child sexual abuse, more thorny issues
A theme obviously close to my heart in current criminological affairs is the growth in allegations of sexual abuse, especially against children or youths.
My eye was caught a few days ago by a piece, I think it was in The Sydney Morning Herald, about the tragic suicide death of a policeman working in child protection in NSW. The paper described him as working to combat ‘the rising tide of child sexual abuse’, presumably in Australia. Police interviewed felt naturally traumatised by this event, and there was much talk of the stresses and strains of this kind of work.
Of course I feel sympathy, but is there a rising tide of child sexual abuse in Australia? Are more adults becoming child abusers, in spite of the huge amount of adverse publicity such cases attract? In spite of vast increases in policing in the area, with the development of databases of known sexual abusers, the increased networking between states on the matter, the general public being roused to protest against the presence of abusers in their neighbourhoods? Somehow, it doesn’t seem likely. The rising tide the newspaper mentions is a rise of allegations and of reporting. Now, it’s often claimed that such abuse has been under-reported, and I don’t doubt it, but there can be no doubt either that there’s been a rise in false and ‘frivolous’ allegations. A bandwagon effect, if you will. Sometimes this has to do with seeking compensation, but there are all sorts of other motives operating.
A little internet research on this topic has uncovered a lot of material relating to the child pornography investigations conducted Australia-wide (and even world-wide) and being heavily reported on around October last year. It was claimed in an article of October 12 2004 that 700 people were being investigated, and that their arrest was imminent. I’ll see if I can uncover any further developments in this area. Of course, if my (very different) situation is anything to go by, these cases, if they’ve been acted on, will be sub judicae for a while yet.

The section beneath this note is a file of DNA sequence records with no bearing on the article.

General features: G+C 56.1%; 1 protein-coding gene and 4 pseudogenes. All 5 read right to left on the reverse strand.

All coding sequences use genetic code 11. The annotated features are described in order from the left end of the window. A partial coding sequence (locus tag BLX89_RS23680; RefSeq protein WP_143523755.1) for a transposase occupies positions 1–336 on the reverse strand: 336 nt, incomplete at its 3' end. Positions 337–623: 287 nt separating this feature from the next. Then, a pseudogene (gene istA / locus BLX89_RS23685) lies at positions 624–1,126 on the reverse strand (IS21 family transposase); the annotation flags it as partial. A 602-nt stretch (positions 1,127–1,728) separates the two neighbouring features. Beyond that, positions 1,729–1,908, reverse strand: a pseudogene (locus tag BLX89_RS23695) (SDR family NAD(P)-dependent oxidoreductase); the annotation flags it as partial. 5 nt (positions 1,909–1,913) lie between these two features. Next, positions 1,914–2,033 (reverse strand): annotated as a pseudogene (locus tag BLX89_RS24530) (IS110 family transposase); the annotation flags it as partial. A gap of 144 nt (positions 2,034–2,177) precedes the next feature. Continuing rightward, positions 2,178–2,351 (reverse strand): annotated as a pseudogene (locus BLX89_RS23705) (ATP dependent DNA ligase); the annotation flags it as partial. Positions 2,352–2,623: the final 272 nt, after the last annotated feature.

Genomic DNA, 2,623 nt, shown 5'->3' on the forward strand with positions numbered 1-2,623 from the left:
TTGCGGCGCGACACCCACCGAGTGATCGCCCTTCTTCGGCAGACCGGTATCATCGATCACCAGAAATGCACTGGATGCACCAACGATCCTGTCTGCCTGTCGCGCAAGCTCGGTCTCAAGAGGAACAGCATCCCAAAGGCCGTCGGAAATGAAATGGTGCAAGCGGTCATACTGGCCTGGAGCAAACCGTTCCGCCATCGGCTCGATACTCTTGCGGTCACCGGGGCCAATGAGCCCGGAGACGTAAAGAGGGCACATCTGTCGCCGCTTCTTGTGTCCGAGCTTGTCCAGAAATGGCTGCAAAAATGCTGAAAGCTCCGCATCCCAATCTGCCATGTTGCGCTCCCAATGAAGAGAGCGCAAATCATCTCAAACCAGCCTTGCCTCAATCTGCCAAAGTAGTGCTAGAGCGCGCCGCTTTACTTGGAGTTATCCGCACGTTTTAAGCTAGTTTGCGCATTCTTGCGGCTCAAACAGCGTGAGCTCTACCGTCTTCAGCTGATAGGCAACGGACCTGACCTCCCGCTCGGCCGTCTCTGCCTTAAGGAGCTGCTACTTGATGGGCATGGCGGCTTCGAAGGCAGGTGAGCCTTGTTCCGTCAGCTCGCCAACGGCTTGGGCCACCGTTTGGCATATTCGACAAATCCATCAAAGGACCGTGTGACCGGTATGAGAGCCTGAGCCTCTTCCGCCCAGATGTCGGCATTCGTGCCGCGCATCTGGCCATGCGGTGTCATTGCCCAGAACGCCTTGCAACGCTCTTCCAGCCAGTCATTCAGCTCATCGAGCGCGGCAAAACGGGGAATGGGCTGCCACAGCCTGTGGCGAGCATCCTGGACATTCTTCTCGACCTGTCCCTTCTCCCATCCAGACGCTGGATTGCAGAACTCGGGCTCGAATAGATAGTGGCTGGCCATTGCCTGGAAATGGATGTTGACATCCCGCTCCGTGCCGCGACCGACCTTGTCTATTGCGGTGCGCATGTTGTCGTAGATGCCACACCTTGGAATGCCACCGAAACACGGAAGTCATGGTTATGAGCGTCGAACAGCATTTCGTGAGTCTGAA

Another interesting development in this area is the policy adopted by both Qantas and Air New Zealand not to seat men next to unaccompanied children. As this article shows, arguments pro and con are flying around, with some child protection people commending the airlines for their protective policies, while some politicians and lawyers are claiming that the policy is discriminatory (and surely it is) and a contravention of human rights. We’ll see if there’s any follow-up.
Labels: just stuff